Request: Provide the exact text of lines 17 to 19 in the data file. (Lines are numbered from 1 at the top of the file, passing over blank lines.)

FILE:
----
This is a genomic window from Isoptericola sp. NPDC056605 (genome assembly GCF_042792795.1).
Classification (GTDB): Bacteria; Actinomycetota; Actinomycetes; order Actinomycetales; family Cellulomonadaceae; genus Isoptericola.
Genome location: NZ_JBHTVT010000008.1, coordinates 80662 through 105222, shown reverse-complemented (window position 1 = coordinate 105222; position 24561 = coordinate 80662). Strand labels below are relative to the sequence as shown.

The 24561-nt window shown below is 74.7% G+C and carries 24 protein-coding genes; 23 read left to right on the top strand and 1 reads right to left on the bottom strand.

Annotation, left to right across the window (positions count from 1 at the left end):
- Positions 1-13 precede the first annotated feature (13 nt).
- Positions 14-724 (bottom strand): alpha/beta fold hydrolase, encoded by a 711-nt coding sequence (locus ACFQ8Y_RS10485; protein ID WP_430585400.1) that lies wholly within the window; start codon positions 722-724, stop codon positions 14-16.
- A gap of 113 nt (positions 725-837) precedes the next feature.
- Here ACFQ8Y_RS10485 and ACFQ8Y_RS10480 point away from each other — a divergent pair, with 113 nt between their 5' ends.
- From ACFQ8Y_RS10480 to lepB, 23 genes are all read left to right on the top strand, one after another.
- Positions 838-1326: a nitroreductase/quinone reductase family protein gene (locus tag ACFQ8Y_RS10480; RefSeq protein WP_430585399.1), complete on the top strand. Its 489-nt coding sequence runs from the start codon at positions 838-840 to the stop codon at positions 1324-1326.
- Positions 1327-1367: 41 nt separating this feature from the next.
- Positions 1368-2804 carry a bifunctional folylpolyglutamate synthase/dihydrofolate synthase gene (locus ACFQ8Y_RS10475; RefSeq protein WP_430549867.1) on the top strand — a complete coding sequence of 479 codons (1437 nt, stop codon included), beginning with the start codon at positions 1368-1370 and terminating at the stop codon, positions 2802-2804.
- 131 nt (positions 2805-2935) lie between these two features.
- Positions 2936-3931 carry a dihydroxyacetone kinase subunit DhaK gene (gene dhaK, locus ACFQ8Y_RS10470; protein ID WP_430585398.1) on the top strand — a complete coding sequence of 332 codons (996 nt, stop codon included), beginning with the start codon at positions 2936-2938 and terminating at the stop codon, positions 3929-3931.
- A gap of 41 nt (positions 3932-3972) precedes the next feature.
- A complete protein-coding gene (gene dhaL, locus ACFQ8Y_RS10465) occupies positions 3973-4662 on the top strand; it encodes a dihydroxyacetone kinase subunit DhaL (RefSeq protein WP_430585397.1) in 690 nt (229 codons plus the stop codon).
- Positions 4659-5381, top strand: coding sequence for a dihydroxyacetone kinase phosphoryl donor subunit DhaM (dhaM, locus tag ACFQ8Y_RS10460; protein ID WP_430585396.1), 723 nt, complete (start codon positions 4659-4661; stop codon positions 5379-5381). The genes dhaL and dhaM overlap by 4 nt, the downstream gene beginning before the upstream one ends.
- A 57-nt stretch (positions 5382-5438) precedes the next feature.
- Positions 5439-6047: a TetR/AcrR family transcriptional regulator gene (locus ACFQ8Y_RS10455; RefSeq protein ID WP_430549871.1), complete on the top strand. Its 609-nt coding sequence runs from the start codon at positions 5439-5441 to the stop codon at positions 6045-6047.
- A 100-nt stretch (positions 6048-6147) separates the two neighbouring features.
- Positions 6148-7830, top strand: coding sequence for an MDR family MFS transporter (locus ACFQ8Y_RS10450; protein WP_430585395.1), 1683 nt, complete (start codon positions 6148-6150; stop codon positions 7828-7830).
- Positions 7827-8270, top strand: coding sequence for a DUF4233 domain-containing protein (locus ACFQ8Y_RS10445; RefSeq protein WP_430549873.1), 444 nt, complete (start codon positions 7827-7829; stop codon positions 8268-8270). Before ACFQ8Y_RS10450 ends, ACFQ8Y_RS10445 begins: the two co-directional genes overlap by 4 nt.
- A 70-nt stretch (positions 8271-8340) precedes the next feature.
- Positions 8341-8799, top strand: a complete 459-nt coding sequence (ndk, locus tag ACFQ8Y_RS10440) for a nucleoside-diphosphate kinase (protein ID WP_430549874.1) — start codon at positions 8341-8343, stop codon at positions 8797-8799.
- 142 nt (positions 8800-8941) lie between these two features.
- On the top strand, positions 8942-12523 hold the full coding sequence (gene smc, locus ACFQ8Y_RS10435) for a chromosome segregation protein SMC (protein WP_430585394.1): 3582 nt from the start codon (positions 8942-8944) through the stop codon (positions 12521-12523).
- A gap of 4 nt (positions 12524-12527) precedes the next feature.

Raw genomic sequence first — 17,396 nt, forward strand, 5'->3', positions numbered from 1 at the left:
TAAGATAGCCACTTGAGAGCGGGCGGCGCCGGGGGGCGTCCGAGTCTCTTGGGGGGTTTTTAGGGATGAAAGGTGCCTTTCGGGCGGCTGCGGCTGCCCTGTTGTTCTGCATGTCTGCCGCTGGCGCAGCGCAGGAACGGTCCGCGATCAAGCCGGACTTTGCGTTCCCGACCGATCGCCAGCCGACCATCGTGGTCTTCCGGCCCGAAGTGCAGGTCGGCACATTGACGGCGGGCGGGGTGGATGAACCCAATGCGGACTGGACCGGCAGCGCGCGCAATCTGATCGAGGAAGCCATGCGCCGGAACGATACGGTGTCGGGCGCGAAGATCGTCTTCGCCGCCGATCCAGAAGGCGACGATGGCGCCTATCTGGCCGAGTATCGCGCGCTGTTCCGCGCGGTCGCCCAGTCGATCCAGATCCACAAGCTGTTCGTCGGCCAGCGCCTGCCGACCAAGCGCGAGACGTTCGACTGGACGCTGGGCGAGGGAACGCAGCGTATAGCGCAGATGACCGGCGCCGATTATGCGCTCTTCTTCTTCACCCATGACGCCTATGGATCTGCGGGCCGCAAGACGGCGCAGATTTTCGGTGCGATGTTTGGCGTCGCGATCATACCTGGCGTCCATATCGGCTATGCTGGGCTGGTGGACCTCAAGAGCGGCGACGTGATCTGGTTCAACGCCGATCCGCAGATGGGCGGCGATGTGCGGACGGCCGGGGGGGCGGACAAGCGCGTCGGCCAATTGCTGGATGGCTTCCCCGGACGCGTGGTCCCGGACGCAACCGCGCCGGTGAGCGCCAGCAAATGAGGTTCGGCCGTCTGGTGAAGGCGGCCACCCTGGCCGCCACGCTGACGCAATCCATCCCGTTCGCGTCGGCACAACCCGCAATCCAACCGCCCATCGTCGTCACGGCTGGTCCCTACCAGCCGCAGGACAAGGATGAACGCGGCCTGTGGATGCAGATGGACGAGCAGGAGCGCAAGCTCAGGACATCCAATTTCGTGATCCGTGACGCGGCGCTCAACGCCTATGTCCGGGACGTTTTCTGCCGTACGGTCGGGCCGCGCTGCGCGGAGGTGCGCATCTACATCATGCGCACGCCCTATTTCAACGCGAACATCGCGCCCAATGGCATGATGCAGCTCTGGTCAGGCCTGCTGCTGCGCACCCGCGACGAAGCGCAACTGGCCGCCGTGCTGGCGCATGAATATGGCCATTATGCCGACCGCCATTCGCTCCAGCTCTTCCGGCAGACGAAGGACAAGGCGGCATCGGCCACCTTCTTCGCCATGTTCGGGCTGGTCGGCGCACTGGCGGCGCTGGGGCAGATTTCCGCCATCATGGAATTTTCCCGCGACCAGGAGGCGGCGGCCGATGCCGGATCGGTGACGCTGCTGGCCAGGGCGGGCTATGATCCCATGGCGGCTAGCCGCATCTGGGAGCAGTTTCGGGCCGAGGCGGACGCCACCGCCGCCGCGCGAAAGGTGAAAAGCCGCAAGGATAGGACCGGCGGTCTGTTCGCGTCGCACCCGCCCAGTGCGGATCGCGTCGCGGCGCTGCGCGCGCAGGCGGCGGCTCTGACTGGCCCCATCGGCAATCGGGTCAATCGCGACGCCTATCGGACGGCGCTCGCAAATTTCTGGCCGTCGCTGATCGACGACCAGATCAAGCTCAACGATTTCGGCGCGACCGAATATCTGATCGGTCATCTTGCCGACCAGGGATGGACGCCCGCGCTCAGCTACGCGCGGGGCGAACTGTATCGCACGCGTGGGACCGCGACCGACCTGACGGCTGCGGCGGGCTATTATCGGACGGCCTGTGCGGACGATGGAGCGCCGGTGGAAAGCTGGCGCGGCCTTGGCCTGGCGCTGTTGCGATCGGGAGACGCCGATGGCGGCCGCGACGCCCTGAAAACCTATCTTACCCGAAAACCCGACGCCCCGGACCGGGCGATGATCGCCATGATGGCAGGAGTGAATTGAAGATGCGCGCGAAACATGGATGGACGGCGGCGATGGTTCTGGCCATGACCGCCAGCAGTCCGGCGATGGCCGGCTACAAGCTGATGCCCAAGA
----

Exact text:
- A complete protein-coding gene (gene dhaL, locus ACFQ8Y_RS10465) occupies positions 3973-4662 on the top strand; it encodes a dihydroxyacetone kinase subunit DhaL (RefSeq protein WP_430585397.1) in 690 nt (229 codons plus the stop codon).
- Positions 4659-5381, top strand: coding sequence for a dihydroxyacetone kinase phosphoryl donor subunit DhaM (dhaM, locus tag ACFQ8Y_RS10460; protein ID WP_430585396.1), 723 nt, complete (start codon positions 4659-4661; stop codon positions 5379-5381). The genes dhaL and dhaM overlap by 4 nt, the downstream gene beginning before the upstream one ends.
- A 57-nt stretch (positions 5382-5438) precedes the next feature.